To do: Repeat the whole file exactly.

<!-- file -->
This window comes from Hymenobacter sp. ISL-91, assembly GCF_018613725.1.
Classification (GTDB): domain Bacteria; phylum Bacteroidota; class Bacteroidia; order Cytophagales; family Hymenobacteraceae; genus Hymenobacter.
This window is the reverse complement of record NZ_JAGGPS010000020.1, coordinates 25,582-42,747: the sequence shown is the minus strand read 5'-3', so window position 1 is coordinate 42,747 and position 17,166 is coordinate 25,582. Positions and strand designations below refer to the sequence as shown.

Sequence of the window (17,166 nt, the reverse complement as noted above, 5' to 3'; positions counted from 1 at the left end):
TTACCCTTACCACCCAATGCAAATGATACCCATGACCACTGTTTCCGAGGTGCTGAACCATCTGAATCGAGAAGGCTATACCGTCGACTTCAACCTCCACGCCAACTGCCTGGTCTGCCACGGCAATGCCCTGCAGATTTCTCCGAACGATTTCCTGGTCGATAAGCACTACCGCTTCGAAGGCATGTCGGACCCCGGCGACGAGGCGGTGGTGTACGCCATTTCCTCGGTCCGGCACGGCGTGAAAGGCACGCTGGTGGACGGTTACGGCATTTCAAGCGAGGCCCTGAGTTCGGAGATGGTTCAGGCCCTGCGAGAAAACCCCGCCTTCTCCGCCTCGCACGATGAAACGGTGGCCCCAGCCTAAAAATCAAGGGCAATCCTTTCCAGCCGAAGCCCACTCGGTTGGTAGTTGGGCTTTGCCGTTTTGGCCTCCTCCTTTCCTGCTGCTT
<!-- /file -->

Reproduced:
This window comes from Hymenobacter sp. ISL-91, assembly GCF_018613725.1.
Classification (GTDB): domain Bacteria; phylum Bacteroidota; class Bacteroidia; order Cytophagales; family Hymenobacteraceae; genus Hymenobacter.
This window is the reverse complement of record NZ_JAGGPS010000020.1, coordinates 25,582-42,747: the sequence shown is the minus strand read 5'-3', so window position 1 is coordinate 42,747 and position 17,166 is coordinate 25,582. Positions and strand designations below refer to the sequence as shown.

Sequence of the window (17,166 nt, the reverse complement as noted above, 5' to 3'; positions counted from 1 at the left end):
TTACCCTTACCACCCAATGCAAATGATACCCATGACCACTGTTTCCGAGGTGCTGAACCATCTGAATCGAGAAGGCTATACCGTCGACTTCAACCTCCACGCCAACTGCCTGGTCTGCCACGGCAATGCCCTGCAGATTTCTCCGAACGATTTCCTGGTCGATAAGCACTACCGCTTCGAAGGCATGTCGGACCCCGGCGACGAGGCGGTGGTGTACGCCATTTCCTCGGTCCGGCACGGCGTGAAAGGCACGCTGGTGGACGGTTACGGCATTTCAAGCGAGGCCCTGAGTTCGGAGATGGTTCAGGCCCTGCGAGAAAACCCCGCCTTCTCCGCCTCGCACGATGAAACGGTGGCCCCAGCCTAAAAATCAAGGGCAATCCTTTCCAGCCGAAGCCCACTCGGTTGGTAGTTGGGCTTTGCCGTTTTGGCCTCCTCCTTTCCTGCTGCTT